Teenie by Christopher Grant
Genre: YA, Cultural - African American
Pages: 272 (Hardback)
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High school freshman Martine (Teenie for short) is a good student, with a bright future ahead of her. She's desperate to be accepted into a prestigious study abroad program in Spain so that she can see what life is like beyond the streets of Brooklyn. She wouldn't mind escaping from her strict (though lovable) parents for awhile either. But when the captain of the basketball team starts to pay attention to her after she's pined away for him for months and Cherise, her best friend, meets a guy online, Teenie's mind is on anything but her schoolwork. Teenie's longtime crush isn't what he seemed to be, nor is her best friend's online love. Can Teenie get her act together in time to save her friendship with Cherise, save her grade point average so that she can study in Spain, and save herself from a potentially dangerous relationship? Christopher Grant makes a stunning literary debut with this warmly told story about friends, family, and finding oneself.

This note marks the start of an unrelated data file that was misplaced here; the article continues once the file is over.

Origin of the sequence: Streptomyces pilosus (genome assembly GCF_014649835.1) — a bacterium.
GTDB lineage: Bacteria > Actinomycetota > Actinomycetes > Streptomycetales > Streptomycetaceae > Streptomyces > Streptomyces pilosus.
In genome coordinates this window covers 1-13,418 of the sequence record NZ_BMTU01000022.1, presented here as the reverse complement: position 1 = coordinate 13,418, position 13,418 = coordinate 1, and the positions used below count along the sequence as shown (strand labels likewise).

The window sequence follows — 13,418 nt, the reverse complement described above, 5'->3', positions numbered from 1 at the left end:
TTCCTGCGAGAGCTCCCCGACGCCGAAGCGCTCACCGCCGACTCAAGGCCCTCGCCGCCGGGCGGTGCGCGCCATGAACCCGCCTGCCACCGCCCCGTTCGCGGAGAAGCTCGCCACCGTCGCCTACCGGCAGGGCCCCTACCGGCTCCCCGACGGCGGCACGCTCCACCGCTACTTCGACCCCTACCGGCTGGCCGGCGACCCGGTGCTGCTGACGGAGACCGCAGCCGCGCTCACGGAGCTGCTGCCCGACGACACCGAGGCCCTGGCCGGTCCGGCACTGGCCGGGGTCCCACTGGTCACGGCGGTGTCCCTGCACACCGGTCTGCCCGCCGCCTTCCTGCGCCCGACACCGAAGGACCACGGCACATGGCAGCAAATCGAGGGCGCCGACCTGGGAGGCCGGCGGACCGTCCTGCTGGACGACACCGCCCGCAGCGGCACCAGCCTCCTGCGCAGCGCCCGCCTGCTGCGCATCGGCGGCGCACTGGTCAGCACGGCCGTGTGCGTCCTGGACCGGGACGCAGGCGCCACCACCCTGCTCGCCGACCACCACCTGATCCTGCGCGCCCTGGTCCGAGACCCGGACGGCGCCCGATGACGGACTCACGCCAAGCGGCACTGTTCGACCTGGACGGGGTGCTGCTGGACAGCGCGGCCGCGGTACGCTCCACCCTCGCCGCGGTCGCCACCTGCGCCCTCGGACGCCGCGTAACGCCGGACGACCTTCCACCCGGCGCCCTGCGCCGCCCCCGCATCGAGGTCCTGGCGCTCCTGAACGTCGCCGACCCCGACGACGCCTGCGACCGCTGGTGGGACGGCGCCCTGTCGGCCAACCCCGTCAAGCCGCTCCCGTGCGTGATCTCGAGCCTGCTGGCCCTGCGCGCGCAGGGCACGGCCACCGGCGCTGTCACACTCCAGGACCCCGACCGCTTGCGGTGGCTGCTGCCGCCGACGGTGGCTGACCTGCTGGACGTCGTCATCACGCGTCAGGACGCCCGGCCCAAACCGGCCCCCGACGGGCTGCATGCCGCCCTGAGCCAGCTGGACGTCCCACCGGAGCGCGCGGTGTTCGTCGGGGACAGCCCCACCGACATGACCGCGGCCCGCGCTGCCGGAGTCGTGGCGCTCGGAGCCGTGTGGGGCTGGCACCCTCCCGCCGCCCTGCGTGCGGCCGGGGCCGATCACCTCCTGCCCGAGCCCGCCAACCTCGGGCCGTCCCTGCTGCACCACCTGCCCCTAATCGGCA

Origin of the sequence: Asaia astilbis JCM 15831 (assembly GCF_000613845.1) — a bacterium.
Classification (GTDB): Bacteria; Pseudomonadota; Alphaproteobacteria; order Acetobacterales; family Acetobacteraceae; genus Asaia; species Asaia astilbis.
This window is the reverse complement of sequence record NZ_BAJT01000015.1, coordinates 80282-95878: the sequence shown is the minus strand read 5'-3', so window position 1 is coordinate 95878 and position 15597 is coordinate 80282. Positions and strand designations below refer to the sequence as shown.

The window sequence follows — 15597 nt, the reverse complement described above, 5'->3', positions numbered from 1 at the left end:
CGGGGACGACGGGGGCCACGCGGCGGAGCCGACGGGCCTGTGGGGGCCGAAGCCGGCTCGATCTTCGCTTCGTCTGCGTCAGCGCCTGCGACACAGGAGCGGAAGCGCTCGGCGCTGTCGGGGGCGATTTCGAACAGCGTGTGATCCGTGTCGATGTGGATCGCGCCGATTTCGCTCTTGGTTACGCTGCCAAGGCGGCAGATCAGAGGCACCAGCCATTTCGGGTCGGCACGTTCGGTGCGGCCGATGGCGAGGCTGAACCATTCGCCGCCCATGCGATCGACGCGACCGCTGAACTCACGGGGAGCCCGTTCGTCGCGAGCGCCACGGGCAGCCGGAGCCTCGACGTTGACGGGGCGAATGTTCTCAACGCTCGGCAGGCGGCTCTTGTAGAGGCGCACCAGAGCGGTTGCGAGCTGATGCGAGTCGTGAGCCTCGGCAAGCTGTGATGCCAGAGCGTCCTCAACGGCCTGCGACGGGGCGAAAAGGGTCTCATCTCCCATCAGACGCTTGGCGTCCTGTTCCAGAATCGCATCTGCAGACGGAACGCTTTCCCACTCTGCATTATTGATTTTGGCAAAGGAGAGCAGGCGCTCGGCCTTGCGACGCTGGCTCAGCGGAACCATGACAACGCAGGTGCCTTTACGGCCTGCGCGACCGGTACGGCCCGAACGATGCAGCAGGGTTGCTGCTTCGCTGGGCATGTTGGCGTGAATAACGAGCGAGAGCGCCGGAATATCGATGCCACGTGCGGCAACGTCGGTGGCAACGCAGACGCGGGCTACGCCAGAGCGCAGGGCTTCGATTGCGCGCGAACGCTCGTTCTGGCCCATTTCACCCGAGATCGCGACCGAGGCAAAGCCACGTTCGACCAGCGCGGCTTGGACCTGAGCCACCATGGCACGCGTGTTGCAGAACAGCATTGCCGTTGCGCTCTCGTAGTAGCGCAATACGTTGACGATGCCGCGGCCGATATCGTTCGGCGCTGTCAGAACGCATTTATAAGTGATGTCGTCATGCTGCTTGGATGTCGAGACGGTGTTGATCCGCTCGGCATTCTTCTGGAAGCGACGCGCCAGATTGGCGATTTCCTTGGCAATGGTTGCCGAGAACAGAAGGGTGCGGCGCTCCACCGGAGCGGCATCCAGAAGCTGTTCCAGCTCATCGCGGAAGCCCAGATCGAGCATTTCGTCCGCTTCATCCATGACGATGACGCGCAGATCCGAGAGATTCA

I absolutely loved this book! Teenie's voice is so clear and strong. I found myself completely invested in her life and struggles. Even more fun, Teenie was often witty and I found myself laughing out loud for most of the book. The relationship between Teenie is Cherise is also refreshing. While not perfect, it is incredibly realistic. I felt like the dialogue was something I could have had with my best friend in high school. It was so easy to disappear into the story because I felt like I was there.
The book deals with important issues such as bullying, the dangers of the internet, sexuality, and rape. However, Mr. Grant balances the issues so well that it isn't a sad read, but a moving one. The book is both character and plot driven and I read it in one sitting.
It reminds me a bit of Speak by Laurie Halse Alderson but the touches of culture (Teenie's parents are West Indian) and the friendship between Teenie and Cherise sets it apart.
Tomorrow, Mr. Christopher Grant will be by to answer a few questions about his writing journey.
This book satisfies the 2012 Multicultural Book Challenge